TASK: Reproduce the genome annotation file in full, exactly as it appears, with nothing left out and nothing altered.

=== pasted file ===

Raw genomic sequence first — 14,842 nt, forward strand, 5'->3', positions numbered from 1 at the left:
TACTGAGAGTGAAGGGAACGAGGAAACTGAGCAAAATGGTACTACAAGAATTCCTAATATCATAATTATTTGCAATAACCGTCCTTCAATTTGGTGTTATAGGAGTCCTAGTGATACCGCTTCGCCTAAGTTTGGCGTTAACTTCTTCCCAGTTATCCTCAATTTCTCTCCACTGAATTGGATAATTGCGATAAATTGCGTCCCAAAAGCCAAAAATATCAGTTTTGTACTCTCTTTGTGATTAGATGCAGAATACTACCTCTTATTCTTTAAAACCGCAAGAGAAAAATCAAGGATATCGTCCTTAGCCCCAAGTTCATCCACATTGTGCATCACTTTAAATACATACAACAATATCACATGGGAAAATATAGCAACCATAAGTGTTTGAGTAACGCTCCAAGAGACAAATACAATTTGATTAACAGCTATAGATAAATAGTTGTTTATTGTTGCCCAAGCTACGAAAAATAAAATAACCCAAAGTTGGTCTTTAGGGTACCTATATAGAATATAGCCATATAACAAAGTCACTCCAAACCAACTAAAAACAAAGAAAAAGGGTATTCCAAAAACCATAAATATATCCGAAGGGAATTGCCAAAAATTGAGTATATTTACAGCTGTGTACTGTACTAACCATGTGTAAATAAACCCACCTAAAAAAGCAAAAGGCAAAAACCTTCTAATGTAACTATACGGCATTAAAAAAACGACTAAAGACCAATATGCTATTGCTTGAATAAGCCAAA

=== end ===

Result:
Raw genomic sequence first — 14,842 nt, forward strand, 5'->3', positions numbered from 1 at the left:
TACTGAGAGTGAAGGGAACGAGGAAACTGAGCAAAATGGTACTACAAGAATTCCTAATATCATAATTATTTGCAATAACCGTCCTTCAATTTGGTGTTATAGGAGTCCTAGTGATACCGCTTCGCCTAAGTTTGGCGTTAACTTCTTCCCAGTTATCCTCAATTTCTCTCCACTGAATTGGATAATTGCGATAAATTGCGTCCCAAAAGCCAAAAATATCAGTTTTGTACTCTCTTTGTGATTAGATGCAGAATACTACCTCTTATTCTTTAAAACCGCAAGAGAAAAATCAAGGATATCGTCCTTAGCCCCAAGTTCATCCACATTGTGCATCACTTTAAATACATACAACAATATCACATGGGAAAATATAGCAACCATAAGTGTTTGAGTAACGCTCCAAGAGACAAATACAATTTGATTAACAGCTATAGATAAATAGTTGTTTATTGTTGCCCAAGCTACGAAAAATAAAATAACCCAAAGTTGGTCTTTAGGGTACCTATATAGAATATAGCCATATAACAAAGTCACTCCAAACCAACTAAAAACAAAGAAAAAGGGTATTCCAAAAACCATAAATATATCCGAAGGGAATTGCCAAAAATTGAGTATATTTACAGCTGTGTACTGTACTAACCATGTGTAAATAAACCCACCTAAAAAAGCAAAAGGCAAAAACCTTCTAATGTAACTATACGGCATTAAAAAAACGACTAAAGACCAATATGCTATTGCTTGAATAAGCCAAA